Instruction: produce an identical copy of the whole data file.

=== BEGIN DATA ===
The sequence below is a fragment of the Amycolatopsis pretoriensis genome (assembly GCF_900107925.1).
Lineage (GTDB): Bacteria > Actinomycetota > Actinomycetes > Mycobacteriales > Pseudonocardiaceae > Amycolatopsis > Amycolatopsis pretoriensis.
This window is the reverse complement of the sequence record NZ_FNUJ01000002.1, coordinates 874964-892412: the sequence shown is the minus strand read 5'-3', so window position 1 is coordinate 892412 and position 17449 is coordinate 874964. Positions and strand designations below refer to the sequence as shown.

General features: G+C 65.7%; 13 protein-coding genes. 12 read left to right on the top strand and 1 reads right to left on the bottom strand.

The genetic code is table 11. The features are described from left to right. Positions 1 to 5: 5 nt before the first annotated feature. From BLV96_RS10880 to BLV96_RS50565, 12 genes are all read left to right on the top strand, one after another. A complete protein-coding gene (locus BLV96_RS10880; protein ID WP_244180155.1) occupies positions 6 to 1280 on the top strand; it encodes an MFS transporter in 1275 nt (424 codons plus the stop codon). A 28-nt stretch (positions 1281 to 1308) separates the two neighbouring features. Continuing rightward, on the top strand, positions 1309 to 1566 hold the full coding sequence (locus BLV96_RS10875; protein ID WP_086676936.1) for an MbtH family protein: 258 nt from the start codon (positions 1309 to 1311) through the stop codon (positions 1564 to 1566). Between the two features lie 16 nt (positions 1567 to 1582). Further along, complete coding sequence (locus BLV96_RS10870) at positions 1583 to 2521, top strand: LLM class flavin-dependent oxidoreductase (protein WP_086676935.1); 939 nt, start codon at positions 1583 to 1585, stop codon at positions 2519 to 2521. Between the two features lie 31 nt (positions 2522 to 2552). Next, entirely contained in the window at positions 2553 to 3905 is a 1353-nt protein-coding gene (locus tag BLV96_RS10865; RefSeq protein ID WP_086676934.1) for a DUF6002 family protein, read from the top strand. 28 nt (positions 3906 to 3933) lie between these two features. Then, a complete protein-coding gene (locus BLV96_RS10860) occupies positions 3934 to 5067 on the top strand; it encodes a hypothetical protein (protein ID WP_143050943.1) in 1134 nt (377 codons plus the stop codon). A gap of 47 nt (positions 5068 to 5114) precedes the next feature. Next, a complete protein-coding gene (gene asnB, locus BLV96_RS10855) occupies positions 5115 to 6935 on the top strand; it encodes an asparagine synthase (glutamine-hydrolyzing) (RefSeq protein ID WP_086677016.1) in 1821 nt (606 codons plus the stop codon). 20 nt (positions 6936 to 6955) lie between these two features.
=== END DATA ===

The sequence below is a fragment of the Amycolatopsis pretoriensis genome (assembly GCF_900107925.1).
Lineage (GTDB): Bacteria > Actinomycetota > Actinomycetes > Mycobacteriales > Pseudonocardiaceae > Amycolatopsis > Amycolatopsis pretoriensis.
This window is the reverse complement of the sequence record NZ_FNUJ01000002.1, coordinates 874964-892412: the sequence shown is the minus strand read 5'-3', so window position 1 is coordinate 892412 and position 17449 is coordinate 874964. Positions and strand designations below refer to the sequence as shown.

General features: G+C 65.7%; 13 protein-coding genes. 12 read left to right on the top strand and 1 reads right to left on the bottom strand.

The genetic code is table 11. The features are described from left to right. Positions 1 to 5: 5 nt before the first annotated feature. From BLV96_RS10880 to BLV96_RS50565, 12 genes are all read left to right on the top strand, one after another. A complete protein-coding gene (locus BLV96_RS10880; protein ID WP_244180155.1) occupies positions 6 to 1280 on the top strand; it encodes an MFS transporter in 1275 nt (424 codons plus the stop codon). A 28-nt stretch (positions 1281 to 1308) separates the two neighbouring features. Continuing rightward, on the top strand, positions 1309 to 1566 hold the full coding sequence (locus BLV96_RS10875; protein ID WP_086676936.1) for an MbtH family protein: 258 nt from the start codon (positions 1309 to 1311) through the stop codon (positions 1564 to 1566). Between the two features lie 16 nt (positions 1567 to 1582). Further along, complete coding sequence (locus BLV96_RS10870) at positions 1583 to 2521, top strand: LLM class flavin-dependent oxidoreductase (protein WP_086676935.1); 939 nt, start codon at positions 1583 to 1585, stop codon at positions 2519 to 2521. Between the two features lie 31 nt (positions 2522 to 2552). Next, entirely contained in the window at positions 2553 to 3905 is a 1353-nt protein-coding gene (locus tag BLV96_RS10865; RefSeq protein ID WP_086676934.1) for a DUF6002 family protein, read from the top strand. 28 nt (positions 3906 to 3933) lie between these two features. Then, a complete protein-coding gene (locus BLV96_RS10860) occupies positions 3934 to 5067 on the top strand; it encodes a hypothetical protein (protein ID WP_143050943.1) in 1134 nt (377 codons plus the stop codon). A gap of 47 nt (positions 5068 to 5114) precedes the next feature. Next, a complete protein-coding gene (gene asnB, locus BLV96_RS10855) occupies positions 5115 to 6935 on the top strand; it encodes an asparagine synthase (glutamine-hydrolyzing) (RefSeq protein ID WP_086677016.1) in 1821 nt (606 codons plus the stop codon). 20 nt (positions 6936 to 6955) lie between these two features.